ARZU STUDIO HOPE and live/work furniture company Coalesse have teamed up with six leading architects to design a series of bold rugs and also provide economic opportunities for Afghan women. Chicago-based ARZU first approached Stanley Tigerman and Margaret McCurry to design a collection of contemporary rugs, the proceeds of which support hundreds of rural women and their families through economic activity, and educational and health services. Rug weaving, which takes place in private homes, is one of the few industries where women can work safely.
Made from approximately 14,000 pieces, Bloom is the first architectural application of a laminated metal material that includes nickel and manganese with a bit of iron.
Architecture has long been valued for its static nature and sense of permanence. Increasingly, however, architects are working to make buildings more responsive to their users and to the climate. Often this is accomplished through mechanical means, but architect Doris Kim Sung, principal of LA-based DOSU studio architecture, is looking at how building materials themselves can be responsive, integrating changeability into the structure itself.
The dramatic shell-like form of her recent pavilion, called Bloom, suggests, at first glance, that Sung is interested in cutting-edge digital design. While this is certainly the case, Bloom’s true innovation happens more slowly, through the bending of its metal panels according to heat levels generated by the sun.
Rem Koolhaas has been named director of the 2014 Venice Biennale, the 14th edition of the architecture exhibition. Koolhaas, a leading thinker and persistent provocateur in the discipline, succeeds David Chipperfield. “The Architecture Exhibitions of the Biennale have gradually grown in importance internationally,” said Biennale President Paolo Baratta in a statement. ”Rem Koolhaas, one of the most significant personalities among the architects of our time—who has based all his work on intense research, now renowned celebrity—has accepted to engage himself in yet another research and, why not, rethinking.”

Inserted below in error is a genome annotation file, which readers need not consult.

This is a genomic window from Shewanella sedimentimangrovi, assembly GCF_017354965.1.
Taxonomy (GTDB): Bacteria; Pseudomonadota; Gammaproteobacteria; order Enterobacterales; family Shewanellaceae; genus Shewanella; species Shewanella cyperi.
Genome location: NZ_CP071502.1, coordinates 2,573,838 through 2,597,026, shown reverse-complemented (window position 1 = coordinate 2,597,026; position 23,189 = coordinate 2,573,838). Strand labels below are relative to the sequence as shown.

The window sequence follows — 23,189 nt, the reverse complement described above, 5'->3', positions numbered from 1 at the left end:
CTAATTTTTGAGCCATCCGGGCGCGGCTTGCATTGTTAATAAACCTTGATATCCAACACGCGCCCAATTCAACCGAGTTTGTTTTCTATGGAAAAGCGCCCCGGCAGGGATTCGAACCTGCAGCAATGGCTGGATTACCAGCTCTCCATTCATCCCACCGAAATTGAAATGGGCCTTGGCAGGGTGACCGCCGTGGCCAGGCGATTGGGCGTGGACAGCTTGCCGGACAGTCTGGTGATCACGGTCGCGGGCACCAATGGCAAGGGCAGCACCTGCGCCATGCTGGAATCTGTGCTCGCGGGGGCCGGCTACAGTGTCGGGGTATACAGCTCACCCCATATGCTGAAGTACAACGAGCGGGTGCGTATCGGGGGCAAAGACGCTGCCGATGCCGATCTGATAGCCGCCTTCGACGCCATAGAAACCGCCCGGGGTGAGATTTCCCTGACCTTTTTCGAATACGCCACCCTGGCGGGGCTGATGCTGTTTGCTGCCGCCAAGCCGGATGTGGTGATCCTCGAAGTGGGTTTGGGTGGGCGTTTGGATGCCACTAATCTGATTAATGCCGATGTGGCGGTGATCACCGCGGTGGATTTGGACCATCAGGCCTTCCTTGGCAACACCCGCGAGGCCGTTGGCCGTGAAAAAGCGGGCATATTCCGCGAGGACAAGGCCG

Chipperfield’s exhibition, called Common Ground, which sought to identify continuities across cultures, time periods, and architectural approaches, divided critics. Koolhaas will take a different approach: “We want to take a fresh look at the fundamental elements of architecture—used by any architect, anywhere, anytime—to see if we can discover something new about architecture.”
The legendary architecture critic Ada Louise Huxtable has died at 91. Winner of the first Pulitzer Prize for Criticism, Huxtable served at architecture critic for the New York Times and was also a contributor of numerous editorials about the city’s built environment. She later served as architecture critic for the Wall Street Journal, where she most recently wrote a scathing critique of the proposed renovation of the New York Public Library by Foster + Partners (“You don’t ‘update’ a masterpiece. ‘Modernization’ may be the most dangerously misused word in the English language.”). Known for the crystalline clarity of her arguments and the cutting precision of her words, Huxtable was unmatched in her lifetime as an architecture critic. She made the city and its architects better. Julie V. Iovine has penned a full remembrance that will run in the next print edition of AN.